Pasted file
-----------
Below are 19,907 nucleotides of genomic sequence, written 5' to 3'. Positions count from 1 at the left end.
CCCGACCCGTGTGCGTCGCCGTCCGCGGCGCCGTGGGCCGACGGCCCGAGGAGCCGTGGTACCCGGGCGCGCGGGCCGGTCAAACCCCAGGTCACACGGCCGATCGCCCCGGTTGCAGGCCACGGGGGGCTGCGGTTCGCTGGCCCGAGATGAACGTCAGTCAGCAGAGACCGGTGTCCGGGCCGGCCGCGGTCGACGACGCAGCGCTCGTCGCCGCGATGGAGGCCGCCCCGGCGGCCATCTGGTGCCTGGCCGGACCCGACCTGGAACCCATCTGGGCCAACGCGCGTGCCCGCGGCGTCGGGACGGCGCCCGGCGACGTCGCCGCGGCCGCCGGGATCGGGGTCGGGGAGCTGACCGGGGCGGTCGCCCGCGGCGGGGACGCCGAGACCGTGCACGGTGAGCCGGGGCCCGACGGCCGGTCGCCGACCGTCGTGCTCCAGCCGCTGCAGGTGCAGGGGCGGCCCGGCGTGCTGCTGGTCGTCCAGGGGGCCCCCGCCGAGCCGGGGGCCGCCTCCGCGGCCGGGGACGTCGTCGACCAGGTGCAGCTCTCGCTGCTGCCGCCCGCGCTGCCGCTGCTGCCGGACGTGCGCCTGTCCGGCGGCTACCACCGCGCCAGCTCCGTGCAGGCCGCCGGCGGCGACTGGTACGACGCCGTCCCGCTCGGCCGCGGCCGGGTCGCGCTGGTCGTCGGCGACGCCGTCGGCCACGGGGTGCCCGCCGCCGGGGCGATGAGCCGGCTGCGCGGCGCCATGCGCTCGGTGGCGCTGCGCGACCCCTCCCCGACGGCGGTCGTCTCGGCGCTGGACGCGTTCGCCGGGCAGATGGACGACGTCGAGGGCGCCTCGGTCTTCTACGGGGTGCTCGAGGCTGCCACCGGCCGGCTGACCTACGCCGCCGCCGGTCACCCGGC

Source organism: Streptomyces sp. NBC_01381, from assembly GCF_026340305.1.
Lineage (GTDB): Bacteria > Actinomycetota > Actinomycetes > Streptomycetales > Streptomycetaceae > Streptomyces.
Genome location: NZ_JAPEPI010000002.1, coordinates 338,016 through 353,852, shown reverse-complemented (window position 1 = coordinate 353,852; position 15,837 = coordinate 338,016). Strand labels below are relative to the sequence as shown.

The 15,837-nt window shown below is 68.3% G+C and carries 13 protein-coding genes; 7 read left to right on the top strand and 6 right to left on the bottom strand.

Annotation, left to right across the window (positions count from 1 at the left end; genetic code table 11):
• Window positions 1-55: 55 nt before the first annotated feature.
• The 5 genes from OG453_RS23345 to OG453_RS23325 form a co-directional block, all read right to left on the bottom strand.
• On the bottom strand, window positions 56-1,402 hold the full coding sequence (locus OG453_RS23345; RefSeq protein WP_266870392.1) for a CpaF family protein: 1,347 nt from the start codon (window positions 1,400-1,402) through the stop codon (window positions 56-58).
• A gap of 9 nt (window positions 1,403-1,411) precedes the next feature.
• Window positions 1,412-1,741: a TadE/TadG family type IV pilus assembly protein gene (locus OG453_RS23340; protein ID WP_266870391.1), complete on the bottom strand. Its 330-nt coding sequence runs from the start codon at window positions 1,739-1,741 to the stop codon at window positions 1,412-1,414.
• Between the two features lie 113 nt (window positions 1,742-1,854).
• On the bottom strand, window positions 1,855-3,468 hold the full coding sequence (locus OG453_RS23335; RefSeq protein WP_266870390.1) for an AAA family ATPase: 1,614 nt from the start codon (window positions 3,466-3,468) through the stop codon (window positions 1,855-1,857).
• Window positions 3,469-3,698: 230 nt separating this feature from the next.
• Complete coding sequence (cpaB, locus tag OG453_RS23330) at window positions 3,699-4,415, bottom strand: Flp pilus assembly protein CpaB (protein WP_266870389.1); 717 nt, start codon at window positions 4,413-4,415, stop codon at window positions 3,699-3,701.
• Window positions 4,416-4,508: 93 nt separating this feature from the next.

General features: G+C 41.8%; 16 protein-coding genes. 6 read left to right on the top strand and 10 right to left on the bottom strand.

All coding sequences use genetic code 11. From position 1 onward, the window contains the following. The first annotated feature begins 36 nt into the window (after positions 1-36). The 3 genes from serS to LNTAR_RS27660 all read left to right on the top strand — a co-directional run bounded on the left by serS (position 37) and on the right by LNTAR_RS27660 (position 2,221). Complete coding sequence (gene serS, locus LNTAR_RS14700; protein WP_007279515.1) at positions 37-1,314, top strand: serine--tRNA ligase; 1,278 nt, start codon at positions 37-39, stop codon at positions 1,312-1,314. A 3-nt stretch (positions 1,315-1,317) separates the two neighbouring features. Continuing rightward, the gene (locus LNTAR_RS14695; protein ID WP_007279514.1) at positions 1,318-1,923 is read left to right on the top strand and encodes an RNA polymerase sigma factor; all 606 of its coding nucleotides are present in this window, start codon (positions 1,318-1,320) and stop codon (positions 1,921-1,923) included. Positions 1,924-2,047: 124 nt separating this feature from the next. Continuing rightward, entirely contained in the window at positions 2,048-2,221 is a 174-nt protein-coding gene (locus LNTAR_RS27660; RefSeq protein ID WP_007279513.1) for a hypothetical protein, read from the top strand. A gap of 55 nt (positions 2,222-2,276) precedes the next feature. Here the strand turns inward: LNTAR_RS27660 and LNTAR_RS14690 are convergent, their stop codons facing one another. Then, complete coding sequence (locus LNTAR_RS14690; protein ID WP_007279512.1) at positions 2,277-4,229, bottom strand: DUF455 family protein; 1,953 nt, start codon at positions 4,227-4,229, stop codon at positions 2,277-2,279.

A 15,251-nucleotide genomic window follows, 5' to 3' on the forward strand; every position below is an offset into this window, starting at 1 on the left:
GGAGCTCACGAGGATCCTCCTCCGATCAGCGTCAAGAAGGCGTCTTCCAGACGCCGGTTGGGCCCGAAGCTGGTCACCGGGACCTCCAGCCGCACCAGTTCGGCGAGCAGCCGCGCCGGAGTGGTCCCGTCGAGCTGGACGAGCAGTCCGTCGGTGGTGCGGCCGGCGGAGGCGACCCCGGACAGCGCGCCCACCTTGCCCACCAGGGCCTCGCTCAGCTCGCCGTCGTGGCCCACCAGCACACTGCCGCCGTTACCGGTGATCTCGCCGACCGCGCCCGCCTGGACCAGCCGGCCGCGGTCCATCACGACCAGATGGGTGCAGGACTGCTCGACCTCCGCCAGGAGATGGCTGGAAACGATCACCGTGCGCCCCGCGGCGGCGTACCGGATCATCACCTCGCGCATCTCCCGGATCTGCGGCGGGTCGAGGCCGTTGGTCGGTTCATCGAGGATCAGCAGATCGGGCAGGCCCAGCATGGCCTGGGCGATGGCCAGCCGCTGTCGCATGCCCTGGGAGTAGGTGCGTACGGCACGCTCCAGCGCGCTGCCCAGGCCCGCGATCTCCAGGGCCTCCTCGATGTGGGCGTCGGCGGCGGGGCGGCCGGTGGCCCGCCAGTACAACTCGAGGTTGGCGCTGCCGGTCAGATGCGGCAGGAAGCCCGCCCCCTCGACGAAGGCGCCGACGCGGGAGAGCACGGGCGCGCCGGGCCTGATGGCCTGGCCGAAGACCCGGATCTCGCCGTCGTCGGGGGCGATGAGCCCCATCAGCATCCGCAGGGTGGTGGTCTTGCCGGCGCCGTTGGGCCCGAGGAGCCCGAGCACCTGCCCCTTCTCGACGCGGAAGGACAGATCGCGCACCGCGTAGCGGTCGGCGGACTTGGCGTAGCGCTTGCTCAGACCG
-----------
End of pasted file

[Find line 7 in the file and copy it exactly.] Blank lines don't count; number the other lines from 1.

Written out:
Annotation, left to right across the window (positions count from 1 at the left end; genetic code table 11):